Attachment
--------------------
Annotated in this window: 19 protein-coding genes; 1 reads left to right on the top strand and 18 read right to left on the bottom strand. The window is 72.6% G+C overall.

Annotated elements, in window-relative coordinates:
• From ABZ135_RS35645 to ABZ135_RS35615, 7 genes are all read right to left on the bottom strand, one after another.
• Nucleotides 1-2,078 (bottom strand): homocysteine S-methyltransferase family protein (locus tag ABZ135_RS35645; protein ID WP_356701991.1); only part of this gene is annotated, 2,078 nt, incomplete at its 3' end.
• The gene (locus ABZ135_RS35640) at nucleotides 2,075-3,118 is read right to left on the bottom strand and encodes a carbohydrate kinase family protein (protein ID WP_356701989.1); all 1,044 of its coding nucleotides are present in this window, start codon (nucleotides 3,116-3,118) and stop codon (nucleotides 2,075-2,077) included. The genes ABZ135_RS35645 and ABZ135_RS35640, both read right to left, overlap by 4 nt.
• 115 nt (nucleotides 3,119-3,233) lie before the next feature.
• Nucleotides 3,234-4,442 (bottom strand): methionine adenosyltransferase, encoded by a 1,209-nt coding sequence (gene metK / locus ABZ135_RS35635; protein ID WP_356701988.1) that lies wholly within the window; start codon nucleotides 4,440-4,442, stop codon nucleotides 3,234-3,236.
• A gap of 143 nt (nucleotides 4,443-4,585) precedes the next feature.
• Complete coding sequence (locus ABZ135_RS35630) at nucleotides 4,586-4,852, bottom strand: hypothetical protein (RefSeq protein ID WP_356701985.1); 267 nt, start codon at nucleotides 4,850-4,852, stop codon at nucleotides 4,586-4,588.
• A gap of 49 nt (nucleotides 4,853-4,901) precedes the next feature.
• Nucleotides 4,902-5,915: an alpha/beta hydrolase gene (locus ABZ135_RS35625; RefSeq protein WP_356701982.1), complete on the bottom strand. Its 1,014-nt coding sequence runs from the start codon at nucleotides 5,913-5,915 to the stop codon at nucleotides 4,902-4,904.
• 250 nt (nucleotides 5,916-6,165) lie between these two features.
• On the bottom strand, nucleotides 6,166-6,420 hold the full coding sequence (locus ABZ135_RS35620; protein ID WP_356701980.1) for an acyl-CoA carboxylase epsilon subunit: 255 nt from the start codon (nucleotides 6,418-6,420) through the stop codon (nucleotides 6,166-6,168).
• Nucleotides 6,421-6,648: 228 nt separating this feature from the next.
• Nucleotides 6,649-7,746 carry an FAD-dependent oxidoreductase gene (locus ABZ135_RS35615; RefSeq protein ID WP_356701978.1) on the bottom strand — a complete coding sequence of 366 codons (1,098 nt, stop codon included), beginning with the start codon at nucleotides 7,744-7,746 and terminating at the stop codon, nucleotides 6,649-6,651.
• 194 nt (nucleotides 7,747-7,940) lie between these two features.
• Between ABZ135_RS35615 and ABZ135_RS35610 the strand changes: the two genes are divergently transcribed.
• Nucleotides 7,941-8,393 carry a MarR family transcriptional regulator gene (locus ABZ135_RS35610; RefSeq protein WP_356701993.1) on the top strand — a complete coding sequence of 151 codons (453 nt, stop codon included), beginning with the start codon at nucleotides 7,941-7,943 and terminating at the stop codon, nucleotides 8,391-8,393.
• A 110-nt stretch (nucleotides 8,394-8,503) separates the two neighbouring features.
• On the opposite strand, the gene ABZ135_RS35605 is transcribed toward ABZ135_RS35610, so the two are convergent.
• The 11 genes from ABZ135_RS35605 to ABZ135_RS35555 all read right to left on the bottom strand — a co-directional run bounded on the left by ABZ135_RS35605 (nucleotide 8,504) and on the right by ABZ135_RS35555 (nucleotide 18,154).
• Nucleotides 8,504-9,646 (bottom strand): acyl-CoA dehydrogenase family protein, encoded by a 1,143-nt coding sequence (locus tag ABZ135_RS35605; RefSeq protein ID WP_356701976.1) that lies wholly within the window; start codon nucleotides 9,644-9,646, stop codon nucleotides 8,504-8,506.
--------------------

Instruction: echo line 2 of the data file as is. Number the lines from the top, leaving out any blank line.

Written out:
Annotated elements, in window-relative coordinates: